Note: This is a guest piece from our friends at Early Investing. We talk a lot about how new and exciting startup investing is — it’s one of our favorite things about it! But sometimes you want to hear from someone who’s been around the block a few times. This piece offers some grounded advice that’s based on more than 100 investments. We hope it helps you avoid pitfalls and make smart investment choices.
This piece was originally published by Early Investing on August 28, 2020.
I’ve been investing in startups online for six years now. I’ve made small investments in more than 100 companies so far. I’ve also been part of three funds which invested in another 32 startups.
Today I’m going to share some of the key lessons I’ve learned — often the hard way — since I started.
Early on, I invested in a few companies primarily because I was excited about the idea and the size of the market. This is almost always a mistake — especially if the company doesn’t have promising traction.
For example, one of the companies I backed in my first year made software to manage apartment complexes. “What a huge market,” I thought. At the time, the company only had 1 or 2 customers. But the software demo looked pretty good, so I decided it was worth a shot. The company failed within a year or so. The same thing happened with a few other similar startups I invested in.
I learned an important lesson. Don’t bet on companies just because they have a good idea that fits into a big market. That’s not enough. Ideally you want to see good traction. My best investments had promising traction and growth when I invested.
These days, the only time I break this rule is if I’m investing alongside a top-tier co-investor — venture capitalist or angel investor — whose judgement I trust implicitly. Then it might be worth the risk.
Be Wary of Big Names
In my first year of startup investing, I invested in two companies primarily based on the fact that they already had some very big-name customers. One of them was a seed-stage startup which already had notable clients like Disney as customers.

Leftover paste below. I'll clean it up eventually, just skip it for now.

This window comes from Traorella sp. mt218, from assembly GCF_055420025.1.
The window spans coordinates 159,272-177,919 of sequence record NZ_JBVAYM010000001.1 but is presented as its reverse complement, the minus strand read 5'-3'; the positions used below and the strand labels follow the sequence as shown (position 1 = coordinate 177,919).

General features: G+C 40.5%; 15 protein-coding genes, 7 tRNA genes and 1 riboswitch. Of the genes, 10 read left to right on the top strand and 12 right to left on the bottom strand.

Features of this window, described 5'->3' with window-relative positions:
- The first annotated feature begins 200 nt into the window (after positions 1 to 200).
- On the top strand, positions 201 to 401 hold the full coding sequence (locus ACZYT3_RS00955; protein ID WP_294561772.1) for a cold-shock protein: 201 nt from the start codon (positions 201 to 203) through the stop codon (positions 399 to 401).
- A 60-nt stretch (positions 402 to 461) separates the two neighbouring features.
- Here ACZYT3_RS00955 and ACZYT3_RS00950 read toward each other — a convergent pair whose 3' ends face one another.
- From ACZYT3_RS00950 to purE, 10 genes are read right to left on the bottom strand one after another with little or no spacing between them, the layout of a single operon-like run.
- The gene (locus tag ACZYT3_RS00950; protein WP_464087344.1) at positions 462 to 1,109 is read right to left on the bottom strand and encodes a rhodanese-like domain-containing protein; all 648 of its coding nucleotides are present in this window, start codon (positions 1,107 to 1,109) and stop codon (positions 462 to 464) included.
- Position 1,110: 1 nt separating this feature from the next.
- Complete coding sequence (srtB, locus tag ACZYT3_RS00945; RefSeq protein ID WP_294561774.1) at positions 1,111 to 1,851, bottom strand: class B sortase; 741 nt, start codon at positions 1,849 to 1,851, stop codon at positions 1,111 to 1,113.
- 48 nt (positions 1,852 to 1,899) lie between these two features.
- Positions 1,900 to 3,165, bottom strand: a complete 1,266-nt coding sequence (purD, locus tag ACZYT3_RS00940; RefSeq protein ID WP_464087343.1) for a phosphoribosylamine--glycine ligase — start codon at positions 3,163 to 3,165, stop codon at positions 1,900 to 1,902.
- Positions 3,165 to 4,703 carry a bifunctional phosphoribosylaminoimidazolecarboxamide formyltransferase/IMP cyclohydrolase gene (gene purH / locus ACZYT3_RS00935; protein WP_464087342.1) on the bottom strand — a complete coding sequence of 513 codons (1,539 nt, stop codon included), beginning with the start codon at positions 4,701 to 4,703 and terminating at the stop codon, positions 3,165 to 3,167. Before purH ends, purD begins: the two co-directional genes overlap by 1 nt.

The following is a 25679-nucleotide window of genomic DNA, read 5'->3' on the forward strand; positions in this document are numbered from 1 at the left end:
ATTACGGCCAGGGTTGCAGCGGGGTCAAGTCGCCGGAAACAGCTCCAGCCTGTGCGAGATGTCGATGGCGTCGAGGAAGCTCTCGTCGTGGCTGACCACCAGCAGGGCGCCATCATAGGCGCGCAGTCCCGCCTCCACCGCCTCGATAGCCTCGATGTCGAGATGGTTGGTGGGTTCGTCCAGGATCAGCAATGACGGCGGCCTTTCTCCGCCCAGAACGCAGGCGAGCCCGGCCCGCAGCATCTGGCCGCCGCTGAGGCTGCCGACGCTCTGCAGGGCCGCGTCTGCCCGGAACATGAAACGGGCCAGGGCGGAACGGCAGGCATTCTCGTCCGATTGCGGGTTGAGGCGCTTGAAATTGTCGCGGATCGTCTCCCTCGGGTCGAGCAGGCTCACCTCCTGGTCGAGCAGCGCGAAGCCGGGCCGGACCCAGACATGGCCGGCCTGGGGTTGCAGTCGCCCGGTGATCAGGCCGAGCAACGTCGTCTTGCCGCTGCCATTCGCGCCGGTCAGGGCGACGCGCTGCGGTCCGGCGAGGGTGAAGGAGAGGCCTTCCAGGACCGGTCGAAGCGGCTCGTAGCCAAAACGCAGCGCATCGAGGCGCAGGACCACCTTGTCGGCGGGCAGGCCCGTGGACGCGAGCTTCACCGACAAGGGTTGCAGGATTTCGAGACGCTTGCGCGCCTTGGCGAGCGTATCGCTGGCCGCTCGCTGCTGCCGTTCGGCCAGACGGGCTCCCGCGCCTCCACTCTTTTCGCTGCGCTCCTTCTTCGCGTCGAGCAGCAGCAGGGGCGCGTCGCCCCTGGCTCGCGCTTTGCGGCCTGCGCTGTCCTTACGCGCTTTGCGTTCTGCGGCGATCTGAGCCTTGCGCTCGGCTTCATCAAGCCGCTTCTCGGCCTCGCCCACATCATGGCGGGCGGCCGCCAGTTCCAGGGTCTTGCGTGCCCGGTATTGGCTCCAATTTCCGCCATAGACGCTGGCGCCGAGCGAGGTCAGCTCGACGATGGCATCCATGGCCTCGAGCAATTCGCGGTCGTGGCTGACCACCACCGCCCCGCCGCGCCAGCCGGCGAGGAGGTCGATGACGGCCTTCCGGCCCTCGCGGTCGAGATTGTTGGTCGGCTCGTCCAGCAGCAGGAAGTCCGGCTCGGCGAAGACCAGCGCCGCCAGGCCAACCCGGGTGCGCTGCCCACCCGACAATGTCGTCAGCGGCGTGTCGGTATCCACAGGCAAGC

I was so impressed by the big-name clients that I overlooked the fact that they only had a tiny trickle of revenue coming in.
Since then I have been wary of startups that place too much emphasis on a few big name customers. Big clients aren’t a red flag by themselves. But they are a reason to dig a bit deeper and look for solid traction first. If a company has impressive clients but little revenue to show for it, it’s likely not the strongest investment you could make.
Don’t Invest Based on Industry
I mention this point frequently. But not investing based solely on industry is so important, I’m going to spend some extra time on it here. As online startup investors, we only have so many deals to choose from. Venture capitalists can go out and compete for any deal they want. They can be picky about industry. We can’t.
Like the other lessons, I learned this one the hard way. In my first few years, I invested in a few deals just because they were in “hot” industries. If you’re going to invest in a deal in a hot industry, make sure there are other factors which make it attractive.
If you’re really excited about a particular industry, then look for deals in it that have solid traction. Or that have founders with relevant experience and/or a strong track record. You might not be able to find all of these traits in one company. But you should still try to pick deals that have a lot going for them — not just an attractive industry.
Spread Out Your Bets
The first three tips I listed can be summed up as: look for traction and be picky. But you also need to spread out your bets across a bunch of startups.
Fortunately, this is easier to accomplish than ever. Equity crowdfunding has grown significantly since it first launched in 2016. I mentioned a few weeks ago that there were more than 300 live deals out there. That number is even higher now — according to Kingscrowd data, there are 390 live deals!
So it’s easier than ever to both be picky and to diversify across a bunch of opportunities. How many startups should you aim to invest in? That’s up to you — but we recommend at least 10-20 to give yourself a good shot at hitting a big winner.